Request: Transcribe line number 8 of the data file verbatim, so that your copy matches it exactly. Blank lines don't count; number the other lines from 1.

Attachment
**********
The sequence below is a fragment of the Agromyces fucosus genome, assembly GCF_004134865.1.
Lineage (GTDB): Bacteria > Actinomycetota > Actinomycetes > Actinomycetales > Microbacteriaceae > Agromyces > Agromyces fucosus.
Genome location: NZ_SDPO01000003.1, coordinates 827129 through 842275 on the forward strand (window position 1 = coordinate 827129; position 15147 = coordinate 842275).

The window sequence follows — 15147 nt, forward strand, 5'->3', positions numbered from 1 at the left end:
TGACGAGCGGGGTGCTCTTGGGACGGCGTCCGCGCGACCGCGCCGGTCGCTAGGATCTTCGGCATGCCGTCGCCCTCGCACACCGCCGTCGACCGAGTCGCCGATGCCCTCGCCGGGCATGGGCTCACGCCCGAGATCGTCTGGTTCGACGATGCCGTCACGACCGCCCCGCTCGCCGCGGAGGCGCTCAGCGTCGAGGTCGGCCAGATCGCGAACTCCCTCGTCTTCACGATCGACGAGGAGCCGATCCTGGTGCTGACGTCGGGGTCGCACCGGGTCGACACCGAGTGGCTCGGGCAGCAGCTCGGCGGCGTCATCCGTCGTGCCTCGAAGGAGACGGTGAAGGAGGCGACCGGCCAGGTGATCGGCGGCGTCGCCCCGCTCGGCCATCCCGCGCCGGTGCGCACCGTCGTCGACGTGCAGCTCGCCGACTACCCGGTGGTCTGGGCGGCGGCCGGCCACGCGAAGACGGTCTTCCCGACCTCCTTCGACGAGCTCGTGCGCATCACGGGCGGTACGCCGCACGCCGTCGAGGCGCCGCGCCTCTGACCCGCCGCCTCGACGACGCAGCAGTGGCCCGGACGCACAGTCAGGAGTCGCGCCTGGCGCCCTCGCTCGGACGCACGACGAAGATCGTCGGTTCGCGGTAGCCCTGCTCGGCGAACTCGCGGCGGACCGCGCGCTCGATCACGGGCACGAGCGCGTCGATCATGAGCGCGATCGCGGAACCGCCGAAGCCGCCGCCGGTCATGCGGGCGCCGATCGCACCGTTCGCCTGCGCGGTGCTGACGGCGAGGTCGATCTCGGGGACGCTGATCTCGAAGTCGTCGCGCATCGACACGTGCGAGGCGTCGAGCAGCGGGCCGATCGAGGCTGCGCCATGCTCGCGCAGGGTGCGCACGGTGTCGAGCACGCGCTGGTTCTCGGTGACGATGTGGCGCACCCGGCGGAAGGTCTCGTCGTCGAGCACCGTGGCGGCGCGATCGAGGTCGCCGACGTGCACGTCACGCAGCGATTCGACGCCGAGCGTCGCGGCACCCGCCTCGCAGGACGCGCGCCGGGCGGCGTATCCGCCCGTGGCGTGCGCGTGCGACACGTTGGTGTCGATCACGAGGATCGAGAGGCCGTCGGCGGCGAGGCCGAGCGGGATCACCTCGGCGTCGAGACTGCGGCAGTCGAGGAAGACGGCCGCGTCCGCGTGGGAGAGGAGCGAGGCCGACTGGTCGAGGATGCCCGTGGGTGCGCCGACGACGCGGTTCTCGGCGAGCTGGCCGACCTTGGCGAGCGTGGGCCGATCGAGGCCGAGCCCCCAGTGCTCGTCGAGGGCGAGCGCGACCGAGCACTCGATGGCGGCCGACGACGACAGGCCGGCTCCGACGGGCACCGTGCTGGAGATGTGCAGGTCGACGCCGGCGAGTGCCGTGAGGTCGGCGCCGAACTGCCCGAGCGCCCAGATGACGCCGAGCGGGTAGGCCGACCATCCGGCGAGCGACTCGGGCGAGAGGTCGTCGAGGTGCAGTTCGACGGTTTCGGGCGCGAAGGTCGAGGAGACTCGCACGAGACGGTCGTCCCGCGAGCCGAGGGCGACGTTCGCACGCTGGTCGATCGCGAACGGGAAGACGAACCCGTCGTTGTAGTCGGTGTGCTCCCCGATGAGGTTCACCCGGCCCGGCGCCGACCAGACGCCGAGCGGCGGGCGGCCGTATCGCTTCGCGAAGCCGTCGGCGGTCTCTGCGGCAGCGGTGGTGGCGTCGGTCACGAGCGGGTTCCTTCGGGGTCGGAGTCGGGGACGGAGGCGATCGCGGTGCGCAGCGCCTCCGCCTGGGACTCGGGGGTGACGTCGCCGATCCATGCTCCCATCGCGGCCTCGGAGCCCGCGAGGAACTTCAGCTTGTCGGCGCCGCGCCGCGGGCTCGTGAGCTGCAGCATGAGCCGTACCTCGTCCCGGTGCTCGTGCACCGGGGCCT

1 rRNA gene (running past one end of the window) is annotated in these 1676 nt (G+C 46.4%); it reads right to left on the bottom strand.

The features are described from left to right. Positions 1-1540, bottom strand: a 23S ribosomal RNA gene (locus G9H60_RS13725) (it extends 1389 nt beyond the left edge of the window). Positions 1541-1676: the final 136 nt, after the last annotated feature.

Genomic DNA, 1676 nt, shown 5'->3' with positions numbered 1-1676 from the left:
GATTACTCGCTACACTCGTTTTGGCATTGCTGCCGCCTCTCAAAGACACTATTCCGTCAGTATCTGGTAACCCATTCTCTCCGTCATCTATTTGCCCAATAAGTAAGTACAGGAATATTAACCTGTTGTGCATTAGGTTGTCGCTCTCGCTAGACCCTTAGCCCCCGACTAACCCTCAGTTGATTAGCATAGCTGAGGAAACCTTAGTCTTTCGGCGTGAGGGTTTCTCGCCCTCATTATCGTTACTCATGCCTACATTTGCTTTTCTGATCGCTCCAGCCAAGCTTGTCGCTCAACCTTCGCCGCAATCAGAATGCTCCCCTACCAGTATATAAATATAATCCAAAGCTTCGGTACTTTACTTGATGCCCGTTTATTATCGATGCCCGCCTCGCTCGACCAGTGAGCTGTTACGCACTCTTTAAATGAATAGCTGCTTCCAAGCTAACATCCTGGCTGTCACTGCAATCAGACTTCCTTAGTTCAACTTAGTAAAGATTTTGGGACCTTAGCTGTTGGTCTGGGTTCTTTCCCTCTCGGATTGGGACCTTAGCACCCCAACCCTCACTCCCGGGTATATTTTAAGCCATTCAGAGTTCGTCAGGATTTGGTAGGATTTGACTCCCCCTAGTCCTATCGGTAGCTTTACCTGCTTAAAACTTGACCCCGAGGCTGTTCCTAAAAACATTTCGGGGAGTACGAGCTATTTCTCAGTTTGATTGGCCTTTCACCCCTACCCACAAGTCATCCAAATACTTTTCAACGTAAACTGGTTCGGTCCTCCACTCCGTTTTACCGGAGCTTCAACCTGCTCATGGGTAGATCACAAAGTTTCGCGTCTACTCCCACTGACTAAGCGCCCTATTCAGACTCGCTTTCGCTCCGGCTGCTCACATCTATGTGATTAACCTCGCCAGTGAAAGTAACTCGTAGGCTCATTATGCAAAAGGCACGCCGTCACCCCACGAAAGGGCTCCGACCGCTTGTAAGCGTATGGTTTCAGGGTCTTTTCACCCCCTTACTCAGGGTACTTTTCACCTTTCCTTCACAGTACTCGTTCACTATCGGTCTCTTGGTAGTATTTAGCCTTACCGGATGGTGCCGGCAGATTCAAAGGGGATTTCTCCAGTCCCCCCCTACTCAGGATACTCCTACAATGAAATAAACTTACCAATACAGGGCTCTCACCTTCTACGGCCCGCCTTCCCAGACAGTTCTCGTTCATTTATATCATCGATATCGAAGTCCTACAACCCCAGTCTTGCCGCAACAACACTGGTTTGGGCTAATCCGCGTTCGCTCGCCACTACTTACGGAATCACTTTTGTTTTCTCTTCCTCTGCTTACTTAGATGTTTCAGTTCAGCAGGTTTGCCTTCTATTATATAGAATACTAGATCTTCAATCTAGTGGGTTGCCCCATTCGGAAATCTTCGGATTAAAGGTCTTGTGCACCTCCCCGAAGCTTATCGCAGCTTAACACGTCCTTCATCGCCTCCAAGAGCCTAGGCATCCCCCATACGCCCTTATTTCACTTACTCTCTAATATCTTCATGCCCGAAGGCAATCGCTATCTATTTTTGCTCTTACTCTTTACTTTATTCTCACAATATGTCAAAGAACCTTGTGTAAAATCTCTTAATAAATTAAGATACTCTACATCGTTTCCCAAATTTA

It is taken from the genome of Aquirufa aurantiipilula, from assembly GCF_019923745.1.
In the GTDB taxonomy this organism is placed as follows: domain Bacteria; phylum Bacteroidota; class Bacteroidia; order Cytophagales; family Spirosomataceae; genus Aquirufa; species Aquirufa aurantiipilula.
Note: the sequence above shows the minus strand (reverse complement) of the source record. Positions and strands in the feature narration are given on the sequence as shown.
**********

Genomic DNA, 1676 nt, shown 5'->3' with positions numbered 1-1676 from the left: